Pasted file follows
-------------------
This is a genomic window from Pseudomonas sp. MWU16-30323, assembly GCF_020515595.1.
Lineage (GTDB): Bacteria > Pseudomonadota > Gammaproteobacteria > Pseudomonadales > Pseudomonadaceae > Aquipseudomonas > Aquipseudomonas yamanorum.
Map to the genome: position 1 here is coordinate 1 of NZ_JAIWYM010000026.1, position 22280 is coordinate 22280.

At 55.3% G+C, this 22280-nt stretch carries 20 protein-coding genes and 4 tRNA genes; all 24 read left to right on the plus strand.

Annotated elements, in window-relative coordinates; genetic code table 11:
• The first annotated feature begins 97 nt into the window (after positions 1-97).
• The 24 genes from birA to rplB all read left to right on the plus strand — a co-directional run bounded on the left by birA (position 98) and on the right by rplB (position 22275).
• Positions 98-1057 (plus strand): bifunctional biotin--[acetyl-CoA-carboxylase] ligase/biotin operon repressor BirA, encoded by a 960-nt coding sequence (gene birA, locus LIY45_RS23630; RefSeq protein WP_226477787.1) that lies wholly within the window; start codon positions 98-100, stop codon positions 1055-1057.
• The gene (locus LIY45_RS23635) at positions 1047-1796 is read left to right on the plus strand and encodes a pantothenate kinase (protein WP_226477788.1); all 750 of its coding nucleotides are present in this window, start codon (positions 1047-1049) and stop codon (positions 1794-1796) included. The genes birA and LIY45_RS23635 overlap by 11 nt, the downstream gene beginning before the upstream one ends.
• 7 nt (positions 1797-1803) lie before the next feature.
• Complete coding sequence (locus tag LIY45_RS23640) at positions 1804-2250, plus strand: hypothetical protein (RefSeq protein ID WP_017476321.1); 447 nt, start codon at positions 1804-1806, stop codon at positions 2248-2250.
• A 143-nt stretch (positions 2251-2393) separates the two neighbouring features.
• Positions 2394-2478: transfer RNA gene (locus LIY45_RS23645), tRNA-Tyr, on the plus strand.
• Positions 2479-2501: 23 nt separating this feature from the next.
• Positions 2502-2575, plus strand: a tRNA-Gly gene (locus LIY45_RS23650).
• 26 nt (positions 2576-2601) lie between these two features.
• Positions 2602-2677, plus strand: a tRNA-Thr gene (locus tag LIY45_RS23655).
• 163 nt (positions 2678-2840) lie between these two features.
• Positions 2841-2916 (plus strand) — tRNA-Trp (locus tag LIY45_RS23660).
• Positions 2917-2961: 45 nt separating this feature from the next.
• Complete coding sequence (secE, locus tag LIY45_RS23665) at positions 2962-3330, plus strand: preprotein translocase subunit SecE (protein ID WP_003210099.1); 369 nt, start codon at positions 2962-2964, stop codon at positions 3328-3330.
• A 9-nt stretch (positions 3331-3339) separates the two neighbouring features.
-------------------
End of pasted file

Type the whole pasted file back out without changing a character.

This is a genomic window from Pseudomonas sp. MWU16-30323, assembly GCF_020515595.1.
Lineage (GTDB): Bacteria > Pseudomonadota > Gammaproteobacteria > Pseudomonadales > Pseudomonadaceae > Aquipseudomonas > Aquipseudomonas yamanorum.
Map to the genome: position 1 here is coordinate 1 of NZ_JAIWYM010000026.1, position 22280 is coordinate 22280.

At 55.3% G+C, this 22280-nt stretch carries 20 protein-coding genes and 4 tRNA genes; all 24 read left to right on the plus strand.

Annotated elements, in window-relative coordinates; genetic code table 11:
• The first annotated feature begins 97 nt into the window (after positions 1-97).
• The 24 genes from birA to rplB all read left to right on the plus strand — a co-directional run bounded on the left by birA (position 98) and on the right by rplB (position 22275).
• Positions 98-1057 (plus strand): bifunctional biotin--[acetyl-CoA-carboxylase] ligase/biotin operon repressor BirA, encoded by a 960-nt coding sequence (gene birA, locus LIY45_RS23630; RefSeq protein WP_226477787.1) that lies wholly within the window; start codon positions 98-100, stop codon positions 1055-1057.
• The gene (locus LIY45_RS23635) at positions 1047-1796 is read left to right on the plus strand and encodes a pantothenate kinase (protein WP_226477788.1); all 750 of its coding nucleotides are present in this window, start codon (positions 1047-1049) and stop codon (positions 1794-1796) included. The genes birA and LIY45_RS23635 overlap by 11 nt, the downstream gene beginning before the upstream one ends.
• 7 nt (positions 1797-1803) lie before the next feature.
• Complete coding sequence (locus tag LIY45_RS23640) at positions 1804-2250, plus strand: hypothetical protein (RefSeq protein ID WP_017476321.1); 447 nt, start codon at positions 1804-1806, stop codon at positions 2248-2250.
• A 143-nt stretch (positions 2251-2393) separates the two neighbouring features.
• Positions 2394-2478: transfer RNA gene (locus LIY45_RS23645), tRNA-Tyr, on the plus strand.
• Positions 2479-2501: 23 nt separating this feature from the next.
• Positions 2502-2575, plus strand: a tRNA-Gly gene (locus LIY45_RS23650).
• 26 nt (positions 2576-2601) lie between these two features.
• Positions 2602-2677, plus strand: a tRNA-Thr gene (locus tag LIY45_RS23655).
• 163 nt (positions 2678-2840) lie between these two features.
• Positions 2841-2916 (plus strand) — tRNA-Trp (locus tag LIY45_RS23660).
• Positions 2917-2961: 45 nt separating this feature from the next.
• Complete coding sequence (secE, locus tag LIY45_RS23665) at positions 2962-3330, plus strand: preprotein translocase subunit SecE (protein ID WP_003210099.1); 369 nt, start codon at positions 2962-2964, stop codon at positions 3328-3330.
• A 9-nt stretch (positions 3331-3339) separates the two neighbouring features.